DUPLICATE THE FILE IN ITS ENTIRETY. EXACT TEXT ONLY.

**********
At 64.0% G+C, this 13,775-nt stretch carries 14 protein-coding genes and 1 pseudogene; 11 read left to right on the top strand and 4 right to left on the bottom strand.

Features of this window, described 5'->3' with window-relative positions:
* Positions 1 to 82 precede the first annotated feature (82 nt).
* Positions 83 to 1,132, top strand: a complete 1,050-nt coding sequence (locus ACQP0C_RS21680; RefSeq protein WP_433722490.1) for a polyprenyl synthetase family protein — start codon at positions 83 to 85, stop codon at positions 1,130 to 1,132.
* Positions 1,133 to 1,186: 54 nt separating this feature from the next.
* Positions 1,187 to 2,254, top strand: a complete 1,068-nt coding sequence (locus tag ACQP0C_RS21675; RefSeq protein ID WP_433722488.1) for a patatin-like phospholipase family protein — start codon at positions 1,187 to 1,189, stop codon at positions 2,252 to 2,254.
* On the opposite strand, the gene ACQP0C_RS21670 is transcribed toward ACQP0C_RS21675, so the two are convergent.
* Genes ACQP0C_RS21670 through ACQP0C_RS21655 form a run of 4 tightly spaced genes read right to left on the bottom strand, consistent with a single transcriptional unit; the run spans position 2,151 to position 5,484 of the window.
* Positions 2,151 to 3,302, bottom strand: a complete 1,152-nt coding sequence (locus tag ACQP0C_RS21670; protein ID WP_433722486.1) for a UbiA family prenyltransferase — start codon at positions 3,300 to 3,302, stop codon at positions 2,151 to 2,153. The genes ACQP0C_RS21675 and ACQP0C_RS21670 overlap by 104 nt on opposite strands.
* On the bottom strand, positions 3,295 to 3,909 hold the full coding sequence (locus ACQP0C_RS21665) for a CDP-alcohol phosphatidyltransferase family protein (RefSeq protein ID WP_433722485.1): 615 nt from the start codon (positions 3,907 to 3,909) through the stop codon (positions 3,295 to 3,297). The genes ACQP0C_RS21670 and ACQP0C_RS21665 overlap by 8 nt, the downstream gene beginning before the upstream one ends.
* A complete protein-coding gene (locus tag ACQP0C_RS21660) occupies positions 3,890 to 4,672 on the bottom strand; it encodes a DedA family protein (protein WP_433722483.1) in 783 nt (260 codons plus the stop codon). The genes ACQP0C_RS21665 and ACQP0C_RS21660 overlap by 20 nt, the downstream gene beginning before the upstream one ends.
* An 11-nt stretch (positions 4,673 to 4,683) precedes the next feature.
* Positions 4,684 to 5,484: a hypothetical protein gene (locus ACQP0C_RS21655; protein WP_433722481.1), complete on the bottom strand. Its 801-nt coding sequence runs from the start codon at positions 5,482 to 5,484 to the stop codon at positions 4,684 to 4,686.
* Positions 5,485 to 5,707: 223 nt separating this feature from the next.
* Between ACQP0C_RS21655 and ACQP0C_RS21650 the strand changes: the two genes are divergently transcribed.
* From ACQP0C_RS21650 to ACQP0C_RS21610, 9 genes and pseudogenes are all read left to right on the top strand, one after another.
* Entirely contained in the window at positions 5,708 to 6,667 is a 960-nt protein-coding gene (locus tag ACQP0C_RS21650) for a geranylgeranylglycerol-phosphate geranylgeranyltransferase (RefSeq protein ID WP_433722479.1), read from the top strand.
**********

At 64.0% G+C, this 13,775-nt stretch carries 14 protein-coding genes and 1 pseudogene; 11 read left to right on the top strand and 4 right to left on the bottom strand.

Features of this window, described 5'->3' with window-relative positions:
* Positions 1 to 82 precede the first annotated feature (82 nt).
* Positions 83 to 1,132, top strand: a complete 1,050-nt coding sequence (locus ACQP0C_RS21680; RefSeq protein WP_433722490.1) for a polyprenyl synthetase family protein — start codon at positions 83 to 85, stop codon at positions 1,130 to 1,132.
* Positions 1,133 to 1,186: 54 nt separating this feature from the next.
* Positions 1,187 to 2,254, top strand: a complete 1,068-nt coding sequence (locus tag ACQP0C_RS21675; RefSeq protein ID WP_433722488.1) for a patatin-like phospholipase family protein — start codon at positions 1,187 to 1,189, stop codon at positions 2,252 to 2,254.
* On the opposite strand, the gene ACQP0C_RS21670 is transcribed toward ACQP0C_RS21675, so the two are convergent.
* Genes ACQP0C_RS21670 through ACQP0C_RS21655 form a run of 4 tightly spaced genes read right to left on the bottom strand, consistent with a single transcriptional unit; the run spans position 2,151 to position 5,484 of the window.
* Positions 2,151 to 3,302, bottom strand: a complete 1,152-nt coding sequence (locus tag ACQP0C_RS21670; protein ID WP_433722486.1) for a UbiA family prenyltransferase — start codon at positions 3,300 to 3,302, stop codon at positions 2,151 to 2,153. The genes ACQP0C_RS21675 and ACQP0C_RS21670 overlap by 104 nt on opposite strands.
* On the bottom strand, positions 3,295 to 3,909 hold the full coding sequence (locus ACQP0C_RS21665) for a CDP-alcohol phosphatidyltransferase family protein (RefSeq protein ID WP_433722485.1): 615 nt from the start codon (positions 3,907 to 3,909) through the stop codon (positions 3,295 to 3,297). The genes ACQP0C_RS21670 and ACQP0C_RS21665 overlap by 8 nt, the downstream gene beginning before the upstream one ends.
* A complete protein-coding gene (locus tag ACQP0C_RS21660) occupies positions 3,890 to 4,672 on the bottom strand; it encodes a DedA family protein (protein WP_433722483.1) in 783 nt (260 codons plus the stop codon). The genes ACQP0C_RS21665 and ACQP0C_RS21660 overlap by 20 nt, the downstream gene beginning before the upstream one ends.
* An 11-nt stretch (positions 4,673 to 4,683) precedes the next feature.
* Positions 4,684 to 5,484: a hypothetical protein gene (locus ACQP0C_RS21655; protein WP_433722481.1), complete on the bottom strand. Its 801-nt coding sequence runs from the start codon at positions 5,482 to 5,484 to the stop codon at positions 4,684 to 4,686.
* Positions 5,485 to 5,707: 223 nt separating this feature from the next.
* Between ACQP0C_RS21655 and ACQP0C_RS21650 the strand changes: the two genes are divergently transcribed.
* From ACQP0C_RS21650 to ACQP0C_RS21610, 9 genes and pseudogenes are all read left to right on the top strand, one after another.
* Entirely contained in the window at positions 5,708 to 6,667 is a 960-nt protein-coding gene (locus tag ACQP0C_RS21650) for a geranylgeranylglycerol-phosphate geranylgeranyltransferase (RefSeq protein ID WP_433722479.1), read from the top strand.